Freud’s Theory of “Repression”
In order to come up with a clear distinction between a true repressed memory and one that was produced from variables that exist in the environment one must consider the proposal of repression. Sigmund Freud, an Austrian neurologist, believed that by talking through problems patients would be able to locate and release emotions that had been hidden in the unconscious mind. He came to call this phenomenon of denied emotions as “repression”. While Freud is often surrounded with skepticism he had concluded that repressed memories are that of truth and of falsified memories (Colangelo, 2009). In Colangelo’s (2009) findings, he reported that Freud theorized that childhood memories could in fact be “indisputably false and sometimes equally correct” and quite possibly and more often than not, a mixture of the two combined. Freud described repression as, “the dynamic and compulsive but completely unconscious forgetting of unbearable, threatening, or disturbing experiences”. Freud’s theory adds to existing definitions and theories about repression; however, a clear distinction of whether repressed memories are in fact true or false is yet to be clearly defined.
There appears to be no clear cut answers to whether or not repressed memories are true recollection of actual events or in reference to the details that emerge from its existence. One must consider that despite countless arguments revolving around the validity of the details, Freud’s theory of “repression” as a combination between true and falsified recollection is most likely the more accurate take on things. As the old adage goes, “there are always two sides to every story; your side, and my side. But somewhere in the middle lies the truth”. Psychologists may be in for another few decades of theorizing and further research before a clear-cut distinction can be made as to whether repressed memories are created solely from true events.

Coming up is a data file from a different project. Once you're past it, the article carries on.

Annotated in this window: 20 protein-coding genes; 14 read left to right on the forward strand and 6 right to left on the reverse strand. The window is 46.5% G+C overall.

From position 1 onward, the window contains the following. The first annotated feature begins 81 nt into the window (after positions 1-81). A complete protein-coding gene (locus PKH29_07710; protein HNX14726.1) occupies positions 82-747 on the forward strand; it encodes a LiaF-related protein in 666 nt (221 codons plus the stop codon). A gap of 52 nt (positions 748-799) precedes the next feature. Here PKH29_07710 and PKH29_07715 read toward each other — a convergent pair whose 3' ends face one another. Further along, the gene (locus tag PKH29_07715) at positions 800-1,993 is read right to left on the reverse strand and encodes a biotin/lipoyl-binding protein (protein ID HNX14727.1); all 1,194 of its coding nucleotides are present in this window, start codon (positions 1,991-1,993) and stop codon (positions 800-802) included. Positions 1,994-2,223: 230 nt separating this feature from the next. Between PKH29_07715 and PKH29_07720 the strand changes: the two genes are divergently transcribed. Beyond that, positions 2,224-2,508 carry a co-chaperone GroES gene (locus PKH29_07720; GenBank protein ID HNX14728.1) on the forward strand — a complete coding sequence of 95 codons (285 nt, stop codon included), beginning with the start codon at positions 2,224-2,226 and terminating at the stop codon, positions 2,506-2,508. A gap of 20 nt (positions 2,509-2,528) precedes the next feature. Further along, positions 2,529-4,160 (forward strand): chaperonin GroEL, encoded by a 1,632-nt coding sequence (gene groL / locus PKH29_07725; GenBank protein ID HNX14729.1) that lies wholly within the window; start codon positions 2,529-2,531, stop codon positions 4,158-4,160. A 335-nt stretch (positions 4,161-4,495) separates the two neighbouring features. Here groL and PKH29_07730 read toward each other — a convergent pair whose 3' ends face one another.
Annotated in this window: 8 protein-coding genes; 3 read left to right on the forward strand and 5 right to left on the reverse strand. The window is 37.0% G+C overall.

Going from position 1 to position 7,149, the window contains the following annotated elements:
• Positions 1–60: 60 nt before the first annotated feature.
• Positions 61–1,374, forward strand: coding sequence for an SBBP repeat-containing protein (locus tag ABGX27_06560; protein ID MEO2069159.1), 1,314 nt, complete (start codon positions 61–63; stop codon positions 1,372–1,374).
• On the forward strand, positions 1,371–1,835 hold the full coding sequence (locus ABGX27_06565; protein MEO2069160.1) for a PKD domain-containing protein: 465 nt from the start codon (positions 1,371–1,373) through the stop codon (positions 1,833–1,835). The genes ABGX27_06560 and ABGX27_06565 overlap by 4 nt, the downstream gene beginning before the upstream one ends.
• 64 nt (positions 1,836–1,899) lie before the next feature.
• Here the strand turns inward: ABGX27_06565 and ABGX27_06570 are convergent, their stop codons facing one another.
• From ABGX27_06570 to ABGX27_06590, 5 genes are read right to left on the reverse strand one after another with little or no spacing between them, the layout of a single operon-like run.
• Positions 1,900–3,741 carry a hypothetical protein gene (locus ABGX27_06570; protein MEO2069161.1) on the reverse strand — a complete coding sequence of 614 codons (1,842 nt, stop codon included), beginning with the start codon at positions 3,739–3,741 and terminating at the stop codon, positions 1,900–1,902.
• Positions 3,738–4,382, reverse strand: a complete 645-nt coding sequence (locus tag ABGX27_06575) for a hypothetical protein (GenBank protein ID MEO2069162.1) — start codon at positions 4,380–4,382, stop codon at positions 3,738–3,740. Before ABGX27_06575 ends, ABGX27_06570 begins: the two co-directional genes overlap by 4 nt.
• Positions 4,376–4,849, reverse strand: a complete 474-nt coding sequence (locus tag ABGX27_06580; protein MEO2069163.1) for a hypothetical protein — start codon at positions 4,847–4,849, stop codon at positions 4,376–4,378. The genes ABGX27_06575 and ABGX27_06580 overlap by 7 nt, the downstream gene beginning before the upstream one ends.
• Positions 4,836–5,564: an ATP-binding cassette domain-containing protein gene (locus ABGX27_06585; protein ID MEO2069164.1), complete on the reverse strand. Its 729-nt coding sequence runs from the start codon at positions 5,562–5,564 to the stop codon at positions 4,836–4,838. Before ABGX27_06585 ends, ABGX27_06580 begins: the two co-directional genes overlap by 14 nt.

It may be wise for psychologists to identify a set of guidelines when questioning victims of child abuse that can eliminate the possibility of suggestion. Freud said that the only way to free the emotions that have been denied freedom from our unconscious is to let the patient speak. This must occur without interference or proposition. Until this has been achieved, the controversy shall continue.